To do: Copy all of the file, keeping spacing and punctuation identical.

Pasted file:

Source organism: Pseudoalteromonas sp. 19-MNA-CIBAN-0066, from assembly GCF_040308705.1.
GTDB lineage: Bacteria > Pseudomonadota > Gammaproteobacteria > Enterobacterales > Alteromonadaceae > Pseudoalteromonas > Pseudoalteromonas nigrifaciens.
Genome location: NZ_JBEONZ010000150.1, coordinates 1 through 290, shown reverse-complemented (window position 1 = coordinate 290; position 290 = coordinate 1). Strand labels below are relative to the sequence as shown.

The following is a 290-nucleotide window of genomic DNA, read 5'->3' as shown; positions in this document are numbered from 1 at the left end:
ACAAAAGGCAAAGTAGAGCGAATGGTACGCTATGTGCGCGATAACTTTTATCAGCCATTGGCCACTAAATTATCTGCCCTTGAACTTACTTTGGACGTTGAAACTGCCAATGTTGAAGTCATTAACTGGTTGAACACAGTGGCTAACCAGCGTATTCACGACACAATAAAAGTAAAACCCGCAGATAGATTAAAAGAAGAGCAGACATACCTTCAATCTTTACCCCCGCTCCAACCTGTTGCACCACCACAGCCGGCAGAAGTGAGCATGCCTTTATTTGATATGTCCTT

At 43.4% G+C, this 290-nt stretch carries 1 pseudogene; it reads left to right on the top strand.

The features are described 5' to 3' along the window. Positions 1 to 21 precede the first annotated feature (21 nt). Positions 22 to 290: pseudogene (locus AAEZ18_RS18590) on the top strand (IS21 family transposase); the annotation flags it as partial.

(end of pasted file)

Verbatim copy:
Source organism: Pseudoalteromonas sp. 19-MNA-CIBAN-0066, from assembly GCF_040308705.1.
GTDB lineage: Bacteria > Pseudomonadota > Gammaproteobacteria > Enterobacterales > Alteromonadaceae > Pseudoalteromonas > Pseudoalteromonas nigrifaciens.
Genome location: NZ_JBEONZ010000150.1, coordinates 1 through 290, shown reverse-complemented (window position 1 = coordinate 290; position 290 = coordinate 1). Strand labels below are relative to the sequence as shown.

The following is a 290-nucleotide window of genomic DNA, read 5'->3' as shown; positions in this document are numbered from 1 at the left end:
ACAAAAGGCAAAGTAGAGCGAATGGTACGCTATGTGCGCGATAACTTTTATCAGCCATTGGCCACTAAATTATCTGCCCTTGAACTTACTTTGGACGTTGAAACTGCCAATGTTGAAGTCATTAACTGGTTGAACACAGTGGCTAACCAGCGTATTCACGACACAATAAAAGTAAAACCCGCAGATAGATTAAAAGAAGAGCAGACATACCTTCAATCTTTACCCCCGCTCCAACCTGTTGCACCACCACAGCCGGCAGAAGTGAGCATGCCTTTATTTGATATGTCCTT

At 43.4% G+C, this 290-nt stretch carries 1 pseudogene; it reads left to right on the top strand.

The features are described 5' to 3' along the window. Positions 1 to 21 precede the first annotated feature (21 nt). Positions 22 to 290: pseudogene (locus AAEZ18_RS18590) on the top strand (IS21 family transposase); the annotation flags it as partial.